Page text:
Chris Gard was going door-to-door campaigning for his election as Ward 2 alderman when an older gentleman said he’s watched the city change so much over the years he thought “the city has outgrown its city government.”
“I’ve never heard anyone put it as succinctly as that,” Gard said. “I think we need a better plan for the next 10 than we’ve had for the last 10. When you start talking to folks, you get the feeling that we’ve been flying by the seat of our pants. We need to take a step back and figure out what we want to be when we grow up.”
It’s been a decade since Gard and his family moved to , and after watching rooftops spring up one by one to accommodate a 300-percent growth in residents, he said he believes the City needs an improved business development plan, parks built much more quickly than they have been over the past 10 years and a look at builders’ capital before they start a subdivision to ensure they have the funds to finish the job.
“I’ve watched how we built our streets, whether the parks system has kept up with growth and if we have the right kind of jobs to support a tax base,” Gard said. “We relied heavily on restaurants and retail and never figured what would happen if the economy dropped. Then, we lost 1,500 jobs between US Fidelis and the General Motors plant and see a school district that is trying to raise taxes to survive. So, we’re paying a pretty steep price for the past 10 years and have the opportunity to correct that now (with the election) and move in a different direction.”
Gard said he thinks the development of the proposed will be one of the biggest issues of the year. The large development will affect the residents and the area near Bear Creek Subdivision, and the developers are asking for $7.2 million in taxpayer funding through a Community Improvement District. If approved, that means shoppers at the store will pay an additional half-cent sales tax to pay for construction of a store owned by the wealthiest of retailers.
“I’ve had a lot of great conversations going door-to-door, and I’ve had my best conversations stopping at people’s houses,” Gard said. “Everyone in Wentzville that I’ve spoken with is for it, but many aren’t happy with the sales tax. One way or another, whether I’m in the audience or on the Board, on April 13 I’ll be there for the public hearing.”
“I think people are a little tired of going to the sales tax well,” Gard said, noting that Wentzville’s current tax rate is 8.45 percent, one of the highest in the state. “I’d like to see a study on the impact on shopping if sales taxes would lower. At what level would shopping increase and what level would they decrease? Are we doing what is good for the city?” he asked.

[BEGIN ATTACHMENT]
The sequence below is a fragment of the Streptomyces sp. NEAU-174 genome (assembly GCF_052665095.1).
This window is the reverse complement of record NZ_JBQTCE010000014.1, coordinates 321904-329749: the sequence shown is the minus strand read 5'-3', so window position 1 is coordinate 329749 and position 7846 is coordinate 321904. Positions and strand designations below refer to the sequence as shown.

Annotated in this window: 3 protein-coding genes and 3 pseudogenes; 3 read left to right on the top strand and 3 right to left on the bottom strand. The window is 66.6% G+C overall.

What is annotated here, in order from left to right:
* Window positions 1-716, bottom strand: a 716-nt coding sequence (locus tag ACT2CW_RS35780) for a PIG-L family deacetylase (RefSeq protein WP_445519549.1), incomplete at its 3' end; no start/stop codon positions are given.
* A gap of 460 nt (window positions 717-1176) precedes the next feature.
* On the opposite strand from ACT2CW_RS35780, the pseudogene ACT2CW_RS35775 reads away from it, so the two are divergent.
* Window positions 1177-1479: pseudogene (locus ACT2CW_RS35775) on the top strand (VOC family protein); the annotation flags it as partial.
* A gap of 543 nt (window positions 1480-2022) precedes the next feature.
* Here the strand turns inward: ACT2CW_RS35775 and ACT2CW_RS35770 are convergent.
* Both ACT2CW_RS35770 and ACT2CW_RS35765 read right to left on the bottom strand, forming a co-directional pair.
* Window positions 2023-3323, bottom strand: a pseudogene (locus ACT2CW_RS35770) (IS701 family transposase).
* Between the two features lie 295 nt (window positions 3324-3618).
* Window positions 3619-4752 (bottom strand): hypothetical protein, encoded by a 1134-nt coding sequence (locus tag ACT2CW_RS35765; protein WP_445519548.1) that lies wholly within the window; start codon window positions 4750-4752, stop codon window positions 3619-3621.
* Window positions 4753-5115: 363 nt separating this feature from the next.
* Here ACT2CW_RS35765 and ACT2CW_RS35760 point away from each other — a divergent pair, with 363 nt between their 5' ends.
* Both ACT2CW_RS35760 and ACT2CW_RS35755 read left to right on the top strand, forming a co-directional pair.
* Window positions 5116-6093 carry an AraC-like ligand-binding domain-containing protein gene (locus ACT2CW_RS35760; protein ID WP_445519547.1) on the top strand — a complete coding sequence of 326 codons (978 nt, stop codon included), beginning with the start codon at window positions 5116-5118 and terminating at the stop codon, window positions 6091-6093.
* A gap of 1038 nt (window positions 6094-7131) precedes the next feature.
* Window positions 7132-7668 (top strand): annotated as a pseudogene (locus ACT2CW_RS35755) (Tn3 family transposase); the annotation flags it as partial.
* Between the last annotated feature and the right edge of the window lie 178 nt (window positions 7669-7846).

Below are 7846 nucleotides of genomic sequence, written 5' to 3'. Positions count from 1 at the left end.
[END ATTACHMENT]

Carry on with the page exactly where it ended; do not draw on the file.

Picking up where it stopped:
Gard holds a degree in public relations and political science, a dual major from Miami University in Oxford, OH, the area where he was born and raised.
“I had planned to get into politics after graduating, but ended up with so many student loans to pay off, I got caught in the business world and never left,” Gard said.
Now, at the prompting of others, he said he’s throwing his hat into the ring, offering his knowledge of politics and his skills in business development to a city he believes could use it well.
“It’s interesting. I did a short stint in Ohio when I was younger, working on a congressional campaign and a presidential campaign, so I’m familiar with the workings of government,” Gard said. “I’m bringing more real-world experience into city government. Some folks think that’s a good thing.”
The developer in Gard's subdivision is bankrupt and long gone, much like developers in other Wentzville subdivisions.
“I know it’s a tricky business, and there are good builders and bad builders, but we grew up so fast, we didn’t have a good plan,” Gard said.
It’s been several years since Gard’s zen for the political life started creeping back. That’s when he started attending board meetings and observed how work of the City has changed, he said.
“I think to be able to manage the job of alderman of Ward 2 you have to bring energy, and with 21 years of business development and cost control experience, and the ability to meet goals in a timely way, it’s something I can bring to local government that will help the board and everyone in Wentzville.”
Gard is married to Helen and has two children, Christian, 9, and Katie, 5.